Q) What type of space travel/exploration presents the greatest radiation threats to the astronauts? Long missions, short missions?

MH: Space radiation environment consists of several high-speed particles that can tear through DNA molecules, splitting them. The damaged DNA can lead irreparable consequences that can lead to cancer or other diseases. Radiation exposure can be acute (a high dose in a short period of time) or chronic (low levels of radiation over a long period of time). The amount of space radiation an astronaut may be exposed to while orbiting the Earth in the ISS depends on a number of factors: Inclination of the orbit, Altitude above the Earth, and the Solar cycle stage and solar activity. Data collected by NASA and a Russian-European collaboration shows that astronauts on the ISS are subjected to about 1 mSv of radiation per day, about the same as someone would get from natural sources on Earth in a whole year. Future missions to Mars predict much higher exposure, but also depends on shielding, mission duration and solar minimum vs. maximum. Longer missions will have more risks to astronauts’ health. One mission to Mars could expose an astronaut up to 1000 mSv in about three year possible round trip time or about 2/3 of his/her safe life time limit of radiation.

Q) Do commercial airline pilots face any similar risks?

MH: Annual radiation doses for aircrew are estimated to be around 4 mSv. An abdominal CT scan is about 10 mSv. Although pilots and flight attendants receive higher than the normal population, they are exposed to much lower dose contribution compared to astronauts at a higher altitude (space station) or deep-space (lunar exploration) in the past missions.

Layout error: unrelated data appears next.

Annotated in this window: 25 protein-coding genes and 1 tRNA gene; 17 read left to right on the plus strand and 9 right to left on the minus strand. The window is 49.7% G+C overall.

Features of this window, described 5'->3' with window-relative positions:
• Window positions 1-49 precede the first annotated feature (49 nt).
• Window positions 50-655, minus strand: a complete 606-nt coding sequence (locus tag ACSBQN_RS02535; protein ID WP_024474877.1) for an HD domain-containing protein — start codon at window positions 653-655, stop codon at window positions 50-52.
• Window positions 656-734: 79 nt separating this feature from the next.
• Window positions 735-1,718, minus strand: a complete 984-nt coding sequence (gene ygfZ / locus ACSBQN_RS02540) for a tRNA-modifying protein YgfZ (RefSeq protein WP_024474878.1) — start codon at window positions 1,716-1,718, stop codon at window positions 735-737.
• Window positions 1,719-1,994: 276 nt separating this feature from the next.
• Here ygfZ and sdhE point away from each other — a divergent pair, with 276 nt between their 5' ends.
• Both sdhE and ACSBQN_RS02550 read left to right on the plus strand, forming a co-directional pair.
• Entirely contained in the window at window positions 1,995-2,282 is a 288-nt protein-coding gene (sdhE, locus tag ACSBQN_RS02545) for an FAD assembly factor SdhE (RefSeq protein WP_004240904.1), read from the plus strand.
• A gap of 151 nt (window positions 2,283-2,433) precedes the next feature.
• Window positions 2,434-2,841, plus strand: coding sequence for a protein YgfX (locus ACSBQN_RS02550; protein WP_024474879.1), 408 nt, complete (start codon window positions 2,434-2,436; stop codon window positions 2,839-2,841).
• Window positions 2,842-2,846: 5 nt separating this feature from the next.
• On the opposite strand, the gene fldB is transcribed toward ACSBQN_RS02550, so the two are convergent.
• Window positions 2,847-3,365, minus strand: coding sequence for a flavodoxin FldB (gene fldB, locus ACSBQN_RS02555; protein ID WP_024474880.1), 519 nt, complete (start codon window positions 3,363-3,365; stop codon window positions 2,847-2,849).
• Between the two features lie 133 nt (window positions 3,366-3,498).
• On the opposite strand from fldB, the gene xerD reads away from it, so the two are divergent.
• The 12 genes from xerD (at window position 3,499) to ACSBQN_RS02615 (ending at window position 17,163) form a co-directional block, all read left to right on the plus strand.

Q) What kind of protection does the astronaut today have from radiation? What were the health problems that early astronauts faced?  

MH: Radiation inside the ISS is due to both primary particles in space and secondary particles generated by the aluminum hull, into the living quarters. Our ISS has also been fitted with additional shielding such as polyethylene blocks and water containers that can provide additional shielding. This lowers astronaut exposure by a few percent points. Although the different methods of space radiation shielding have been examined, there is no single good solution that currently exists to adequately protect astronauts from the radiation environment of space.